Categories
Pop Sunday

The Grip Weeds / DiG

The Grip Weeds

DiG (JEM Records)

https://www.gripweeds.com/

If there is one band that has appropriated the sounds of the sixties and managed to translate such aspirations into their own prize-winning formula, it is The Grip Weeds. Coming together in 1988, the Highland Park, New Jersey group is globally known for their superb recordings that are just as relevant, as those produced by the artists they are enamored with.

 Something of a family affair, the band includes founding members and siblings Kurt (vocals, multi-instrumentalist ) and Rick Reil (vocals, multi-instrumentalist), along with vocalist and multi-instrumentalist  Kristin Pinell (who is Kurt’s wife) and bassist Dave DeSantis.

Rather than sit idle and go into panic mode during the worldwide lockdown of 2020, The Grip Weeds made a beeline for the studio and crafted a new album of vintage songs. A two disc set, DiG, contains versions of both noted and obscure tunes from the sixties, which needless to say, is a tribute to the band’s influences. 

An ample amount of psychedelic classics are spread across the collection, specifically; Shape Of Things To Come (Max Frost and The Troopers), Journey To The Center Of The Mind (The Amboy Dukes), Something In The Air (Thunderclap Newman), Porpoise Song (The Monkees), I Feel Free (Cream) and I Had Too Much To Dream (Last Night) (The Electric Prunes). The Grip Weeds approach these trippy treasures in their signature standard of excellence, grounded in harmony-rich singing, tight and exciting musicianship and spirited empathy. These renditions are so great that you will think you are hearing them for the first time.

Paul Revere and the Raiders are honored on the gutsy acid-dappled garage rock of Louie Go Home, while Frosty’s funky Organ Grinder’s Monkey further stages an appearance. The Zombies are cited on a ravishing acoustic-based take of I Love You, and the slightly jazzy polish of Lady Friend is sure to score points with Byrds‘ fans.

An homage to The Squires surfaces on the cosmic folk rock chime of Going All The Way, and then there’s The Creation’s throbbing Making Time and the chilly atmospheric Twilight Time, which was initially cut by The Moody Blues.

Mouse and the Traps receive a walloping reprise on the hard-driving Lie Beg Borrow And Steal, whereas The Beatles are celebrated on the achingly sweet It’s Only Love. The Rolling Stones are also given a nod, on the brain-bending drone of Child Of The Moon. The Marmalade’s shimmery flower pop I See The Rain and DiG Theme, a searing and powerful Yardbirds-meets-Who flavored instrumental composed by The Grip Weeds, cycle in as other groovacious goodies gracing the package.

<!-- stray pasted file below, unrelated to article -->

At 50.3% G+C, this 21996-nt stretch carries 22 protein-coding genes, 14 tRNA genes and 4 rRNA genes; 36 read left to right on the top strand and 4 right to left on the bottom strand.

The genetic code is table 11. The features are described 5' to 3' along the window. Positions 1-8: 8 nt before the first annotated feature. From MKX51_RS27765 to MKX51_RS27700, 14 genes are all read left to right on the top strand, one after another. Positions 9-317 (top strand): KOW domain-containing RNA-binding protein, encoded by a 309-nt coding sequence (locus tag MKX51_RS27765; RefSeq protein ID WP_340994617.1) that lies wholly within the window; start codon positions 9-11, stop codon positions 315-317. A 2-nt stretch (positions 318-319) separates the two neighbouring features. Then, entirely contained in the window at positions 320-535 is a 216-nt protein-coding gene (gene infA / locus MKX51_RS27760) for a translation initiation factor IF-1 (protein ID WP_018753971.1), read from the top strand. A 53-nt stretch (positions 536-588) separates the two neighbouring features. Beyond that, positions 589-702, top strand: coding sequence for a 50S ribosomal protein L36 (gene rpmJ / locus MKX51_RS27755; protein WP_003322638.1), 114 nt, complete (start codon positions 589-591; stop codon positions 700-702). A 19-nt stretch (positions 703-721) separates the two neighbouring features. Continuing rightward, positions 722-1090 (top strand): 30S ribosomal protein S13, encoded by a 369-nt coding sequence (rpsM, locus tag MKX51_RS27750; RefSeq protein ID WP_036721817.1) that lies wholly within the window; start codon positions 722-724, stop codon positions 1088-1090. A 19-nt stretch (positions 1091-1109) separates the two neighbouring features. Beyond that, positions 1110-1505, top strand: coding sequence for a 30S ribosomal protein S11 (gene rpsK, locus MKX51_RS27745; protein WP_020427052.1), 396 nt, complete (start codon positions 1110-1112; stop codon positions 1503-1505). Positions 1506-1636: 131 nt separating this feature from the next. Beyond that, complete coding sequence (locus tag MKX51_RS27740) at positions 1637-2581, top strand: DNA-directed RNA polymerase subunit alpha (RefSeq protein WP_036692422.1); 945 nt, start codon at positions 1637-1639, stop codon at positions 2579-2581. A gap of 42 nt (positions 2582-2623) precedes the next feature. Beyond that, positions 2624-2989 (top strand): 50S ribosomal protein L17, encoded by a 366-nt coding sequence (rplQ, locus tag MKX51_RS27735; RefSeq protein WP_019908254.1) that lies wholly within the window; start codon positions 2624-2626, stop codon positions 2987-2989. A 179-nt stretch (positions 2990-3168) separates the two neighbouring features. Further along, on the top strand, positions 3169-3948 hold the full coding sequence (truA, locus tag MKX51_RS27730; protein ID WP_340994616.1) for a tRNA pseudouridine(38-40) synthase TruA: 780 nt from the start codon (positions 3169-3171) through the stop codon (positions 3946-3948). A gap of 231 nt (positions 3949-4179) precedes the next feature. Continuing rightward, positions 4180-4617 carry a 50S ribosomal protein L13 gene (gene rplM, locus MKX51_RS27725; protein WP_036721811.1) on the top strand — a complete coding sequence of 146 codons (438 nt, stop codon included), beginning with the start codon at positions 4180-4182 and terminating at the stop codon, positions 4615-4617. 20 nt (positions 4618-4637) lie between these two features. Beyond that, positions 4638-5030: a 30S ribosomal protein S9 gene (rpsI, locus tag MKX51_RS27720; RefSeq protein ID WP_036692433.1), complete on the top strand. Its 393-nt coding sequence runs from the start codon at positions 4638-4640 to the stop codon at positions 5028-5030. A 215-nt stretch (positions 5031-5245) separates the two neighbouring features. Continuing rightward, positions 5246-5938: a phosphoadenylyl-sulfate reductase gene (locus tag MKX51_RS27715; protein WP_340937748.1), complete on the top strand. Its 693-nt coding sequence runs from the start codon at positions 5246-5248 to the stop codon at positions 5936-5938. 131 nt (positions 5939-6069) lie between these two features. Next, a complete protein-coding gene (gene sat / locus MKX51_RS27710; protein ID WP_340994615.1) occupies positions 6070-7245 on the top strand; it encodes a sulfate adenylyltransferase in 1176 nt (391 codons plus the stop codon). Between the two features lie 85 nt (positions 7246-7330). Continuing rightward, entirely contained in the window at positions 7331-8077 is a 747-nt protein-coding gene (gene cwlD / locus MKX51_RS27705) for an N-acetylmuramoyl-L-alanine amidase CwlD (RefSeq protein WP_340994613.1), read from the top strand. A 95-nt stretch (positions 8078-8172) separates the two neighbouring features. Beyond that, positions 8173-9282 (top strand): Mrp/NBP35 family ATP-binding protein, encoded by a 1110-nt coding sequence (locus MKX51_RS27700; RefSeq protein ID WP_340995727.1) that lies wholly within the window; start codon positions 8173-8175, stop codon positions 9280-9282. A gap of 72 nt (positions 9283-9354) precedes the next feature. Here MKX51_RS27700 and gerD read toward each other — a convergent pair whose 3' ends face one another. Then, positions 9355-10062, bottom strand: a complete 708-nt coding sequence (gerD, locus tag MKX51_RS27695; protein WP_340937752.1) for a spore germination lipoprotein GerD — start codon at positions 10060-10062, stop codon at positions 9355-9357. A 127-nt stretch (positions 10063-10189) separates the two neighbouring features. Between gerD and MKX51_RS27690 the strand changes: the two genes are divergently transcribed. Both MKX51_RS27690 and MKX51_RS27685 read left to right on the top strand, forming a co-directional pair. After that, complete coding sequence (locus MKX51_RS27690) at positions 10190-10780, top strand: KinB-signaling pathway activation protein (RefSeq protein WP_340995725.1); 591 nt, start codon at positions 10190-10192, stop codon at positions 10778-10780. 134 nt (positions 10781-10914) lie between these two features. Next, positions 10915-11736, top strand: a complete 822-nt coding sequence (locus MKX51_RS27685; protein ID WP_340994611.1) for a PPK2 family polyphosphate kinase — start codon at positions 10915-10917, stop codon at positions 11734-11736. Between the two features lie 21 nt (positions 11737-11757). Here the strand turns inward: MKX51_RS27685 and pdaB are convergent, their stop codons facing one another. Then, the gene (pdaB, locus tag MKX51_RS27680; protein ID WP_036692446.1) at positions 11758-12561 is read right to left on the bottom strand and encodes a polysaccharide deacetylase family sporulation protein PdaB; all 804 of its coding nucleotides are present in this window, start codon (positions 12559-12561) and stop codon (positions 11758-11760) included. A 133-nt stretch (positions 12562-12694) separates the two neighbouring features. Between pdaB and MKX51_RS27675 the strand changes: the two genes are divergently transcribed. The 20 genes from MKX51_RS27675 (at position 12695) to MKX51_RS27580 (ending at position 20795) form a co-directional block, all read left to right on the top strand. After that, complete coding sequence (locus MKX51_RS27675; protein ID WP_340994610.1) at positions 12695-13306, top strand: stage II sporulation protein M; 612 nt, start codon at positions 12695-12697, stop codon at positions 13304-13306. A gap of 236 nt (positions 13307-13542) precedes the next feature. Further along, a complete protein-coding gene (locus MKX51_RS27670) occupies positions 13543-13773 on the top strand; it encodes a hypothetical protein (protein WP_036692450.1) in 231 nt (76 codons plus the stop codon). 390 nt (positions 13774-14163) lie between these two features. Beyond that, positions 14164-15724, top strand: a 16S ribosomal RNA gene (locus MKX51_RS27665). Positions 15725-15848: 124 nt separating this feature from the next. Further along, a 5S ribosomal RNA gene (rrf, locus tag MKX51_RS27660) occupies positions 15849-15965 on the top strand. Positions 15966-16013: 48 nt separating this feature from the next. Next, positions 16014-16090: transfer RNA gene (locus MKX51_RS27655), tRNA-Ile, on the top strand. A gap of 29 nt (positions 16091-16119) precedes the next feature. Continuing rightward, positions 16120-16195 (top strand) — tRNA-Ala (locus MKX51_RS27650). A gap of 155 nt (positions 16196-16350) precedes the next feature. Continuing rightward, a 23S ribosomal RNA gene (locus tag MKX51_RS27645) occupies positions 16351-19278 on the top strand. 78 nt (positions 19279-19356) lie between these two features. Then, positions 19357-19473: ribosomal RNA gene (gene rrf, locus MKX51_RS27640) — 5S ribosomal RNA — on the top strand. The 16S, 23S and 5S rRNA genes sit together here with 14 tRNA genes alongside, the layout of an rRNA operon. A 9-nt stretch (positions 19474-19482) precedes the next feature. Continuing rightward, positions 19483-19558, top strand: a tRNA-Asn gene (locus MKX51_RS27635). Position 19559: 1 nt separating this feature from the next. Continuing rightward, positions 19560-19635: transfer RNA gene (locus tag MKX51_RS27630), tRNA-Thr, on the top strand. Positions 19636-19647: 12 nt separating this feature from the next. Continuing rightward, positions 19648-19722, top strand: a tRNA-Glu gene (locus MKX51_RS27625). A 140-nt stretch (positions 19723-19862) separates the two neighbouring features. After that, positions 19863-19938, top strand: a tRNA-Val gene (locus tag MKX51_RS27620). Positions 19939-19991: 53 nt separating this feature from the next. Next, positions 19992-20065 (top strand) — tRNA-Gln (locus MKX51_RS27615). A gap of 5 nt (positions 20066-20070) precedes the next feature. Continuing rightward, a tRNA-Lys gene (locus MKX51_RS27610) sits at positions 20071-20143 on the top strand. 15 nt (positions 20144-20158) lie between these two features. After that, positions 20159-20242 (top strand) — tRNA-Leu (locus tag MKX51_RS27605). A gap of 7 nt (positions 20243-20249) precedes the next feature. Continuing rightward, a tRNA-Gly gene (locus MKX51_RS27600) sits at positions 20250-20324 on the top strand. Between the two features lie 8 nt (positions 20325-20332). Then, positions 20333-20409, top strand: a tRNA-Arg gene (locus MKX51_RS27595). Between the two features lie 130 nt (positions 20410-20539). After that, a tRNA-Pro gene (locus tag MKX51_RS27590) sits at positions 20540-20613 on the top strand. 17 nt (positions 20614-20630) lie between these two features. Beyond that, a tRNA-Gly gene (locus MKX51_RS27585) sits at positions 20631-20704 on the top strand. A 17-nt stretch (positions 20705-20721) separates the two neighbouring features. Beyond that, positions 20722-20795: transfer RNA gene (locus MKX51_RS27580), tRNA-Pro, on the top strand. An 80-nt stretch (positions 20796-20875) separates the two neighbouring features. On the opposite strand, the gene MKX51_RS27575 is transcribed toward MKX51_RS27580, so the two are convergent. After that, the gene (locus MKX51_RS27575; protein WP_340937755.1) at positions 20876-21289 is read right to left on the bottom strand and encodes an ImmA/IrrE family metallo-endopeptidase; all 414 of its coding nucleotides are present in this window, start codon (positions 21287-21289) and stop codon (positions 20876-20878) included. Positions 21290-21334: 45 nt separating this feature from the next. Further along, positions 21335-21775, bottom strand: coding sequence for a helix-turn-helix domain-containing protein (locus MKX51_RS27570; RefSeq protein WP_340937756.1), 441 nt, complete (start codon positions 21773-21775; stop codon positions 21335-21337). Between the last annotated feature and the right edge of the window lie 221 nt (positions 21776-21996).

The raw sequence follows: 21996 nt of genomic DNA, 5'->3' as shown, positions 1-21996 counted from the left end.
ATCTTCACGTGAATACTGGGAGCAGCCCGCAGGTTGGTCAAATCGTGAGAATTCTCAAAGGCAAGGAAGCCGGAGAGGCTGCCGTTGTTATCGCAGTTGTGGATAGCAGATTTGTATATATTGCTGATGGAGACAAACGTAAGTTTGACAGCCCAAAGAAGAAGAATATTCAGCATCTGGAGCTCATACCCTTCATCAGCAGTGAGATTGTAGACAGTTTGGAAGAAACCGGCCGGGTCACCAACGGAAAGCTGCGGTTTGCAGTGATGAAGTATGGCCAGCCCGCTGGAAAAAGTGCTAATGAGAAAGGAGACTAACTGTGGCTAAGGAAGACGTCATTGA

In terms of cover albums, DiG is a real stunner. The Grip Weeds clearly had a ton of fun waxing these tracks, which will feed the need of the band’s dedicated legion of followers until their next album of orginal material is released. 

Categories
Boppin'

The Greatest Record Ever Made: “This Year’s Gonna Be Our Year”

“Columnist Carl Cafarelli originally posted this on his 59th birthday in 2019, and it will be included in his book The Greatest Record Ever Made! (Volume 1). The sentiment seems appropriate as we prepare to kick 2020 to the curb. Here’s to 2021 being our year.”

EYTAN MIRSKY: “This Year’s Gonna Be Our Year”
Annus mirabilus. The ideal of the miracle year is intriguing, enticing, yet elusive, and damned near unattainable. We touch it sometimes, briefly. Our favorite sports team exceeds expectations. Our favorite performer delivers a brand new masterpiece, a film or novel or record that thrills our ever-fannish spirits. We connect with the one we love the most, and our hearts rise to a higher horizon. Something great happens to friends or family, or something great happens directly to us, and we feel the elation of miracle. This year…!
That euphoria is short-lived. Setbacks temper our optimism. We win, we lose, we remain precariously steady in place, all with varying and unequal proportion. People leave our lives, whether through death or distance, sudden discord, changes in goals, or a simple freakin’ fork in the road. Time. See what’s become of us.

But as we reach the calendar’s final crumpled page, and we crawl from the rubble of the preceding twelve months’ accumulated yin and yang, we still hope for something better beginning. Our new year’s resolution may be survive and advance. But more than that, no matter how much past experience insists we should expect neither miracles nor miracle years, some resilient spark within us may still whisper, This year’s gonna be our year.